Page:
Even if you don’t take the time to check out a note of the music on Bummer‘s gloriously ugly new album Dead Horse, you need to stop what you’re doing and give them the round of applause they so clearly deserve for delivering the song title of the year in the form of the Putnam-esque I Want To Punch Bruce Springsteen In The Dick. The title of that track alone, whether they meant it to or not, sums up the Kansas trio’s character perfectly, an expert blend of absurd dark humour and unhinged violence that’s as exhilarating, yet brutal as, a backyard wrestling match.
What Bummer deliver on this new album is a refinement of what’s come before from them. Connecting the dots between the primitivist bludgeon of early AmRep, and the kind of chaotic metalcore of Botch and Coalesce (who’s Sean Ingram guests on Juice Pig here), their tighter and heavier approach elevates them above some of their loosey goosey peers. While the influences aren’t too difficult to spot, Dead Horse is a record that could only be Bummer, rather than a simple attempt to colour within the lines or ape their predecessors. They’d already achieved a distinct personality on their precious output but here they’re more confident, if not downright brash. Their secret? While not entirely free of melody, the band are on first name terms with catchy; the riffs here are as memorable as they are savage.
There are in fact two songs on Dead Horse with ‘punch’ in the title, the other being Donkey Punch. It’s tempting to draw the conclusion that the band designed this record to have the impact of a champion boxer, which it most certainly does. It’s potentially damaging but deeply entertaining.
an expert blend of absurd dark humour and unhinged violence…
If there’s one facet of the Bummer assault that really comes to the fore here, it has to be the vocal haranguing of guitarist Matt Perrin – even in the barbed wilds of the noise-rock scene, his acidic rasp is astonishingly rabid, like infamous hardcore maverick Mike Cheese eating Tomas Lindberg. Welded to a song as massive as album peak Quadruple ZZ Top however, it somehow makes sense as the musical precision perfectly balances the wildness of his frayed voice, communicating a genuine rage beneath the cynical humour at work. Nervous energy seems to be what fuels the finest moments on Dead Horse. While my review copy was sadly without lyrics, thus obscuring his meaning, it’s easy for Perrin‘s delivery to communicate that energy, that mix of anxiety and overexcitement, clearly.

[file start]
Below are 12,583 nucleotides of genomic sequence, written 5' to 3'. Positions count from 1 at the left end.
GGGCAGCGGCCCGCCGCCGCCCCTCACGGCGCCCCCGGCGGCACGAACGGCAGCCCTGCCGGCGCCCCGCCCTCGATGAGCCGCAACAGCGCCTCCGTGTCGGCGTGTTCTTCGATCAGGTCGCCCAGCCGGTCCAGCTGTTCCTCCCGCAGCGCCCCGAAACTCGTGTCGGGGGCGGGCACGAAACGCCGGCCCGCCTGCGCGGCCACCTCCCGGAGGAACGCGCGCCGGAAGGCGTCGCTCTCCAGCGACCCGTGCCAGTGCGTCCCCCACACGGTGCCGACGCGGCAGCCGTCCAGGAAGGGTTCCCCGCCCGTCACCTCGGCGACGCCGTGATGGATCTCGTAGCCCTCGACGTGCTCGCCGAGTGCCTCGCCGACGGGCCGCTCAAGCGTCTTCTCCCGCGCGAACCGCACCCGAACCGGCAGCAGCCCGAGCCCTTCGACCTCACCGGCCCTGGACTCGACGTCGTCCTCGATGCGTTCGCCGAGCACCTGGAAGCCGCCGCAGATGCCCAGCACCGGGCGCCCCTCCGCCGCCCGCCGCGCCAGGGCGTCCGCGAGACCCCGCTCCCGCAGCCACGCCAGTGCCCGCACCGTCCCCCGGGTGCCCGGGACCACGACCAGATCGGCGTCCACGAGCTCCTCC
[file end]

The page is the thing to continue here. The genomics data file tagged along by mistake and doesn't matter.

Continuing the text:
It really must be stressed how satisfying the actual song writing is throughout, rather than basing everything off the simple need to bludgeon. Bruce Springsteen… and False Floor nod faintly in the direction of prime Helmet but bend the streams of insistent drop D riffage into easily navigable directions, perfect examples of the band’s ability to write surprisingly accessible and listenable songs, without sacrificing the nastiness. When they let up on the distortion briefly for parts of the penultimate Magic Cruel Bus (the nearest Bummer will get to a pop song I suspect) and finale Rareware it’s only for a few bars before the machine step begins again, the enormous, polished boot to the head coming down to finish you off.
As with a lot of this kind of music it does have the odd moment of sameness that creeps in, the odd interchangeable riff. But that’s not to the detriment of Dead Horse at all, and the band’s tightness extends as much to the song writing as it does the execution. Dead Horse is a tribute to all things overdriven, a massive and joyous victory lap through Shitsville with a car full of homemade fireworks. You’ll feel as bloodied and bemused as the face on the album cover by the end, but you’ll be willing to go another round straight after.
Scribed by: Jamie Grimes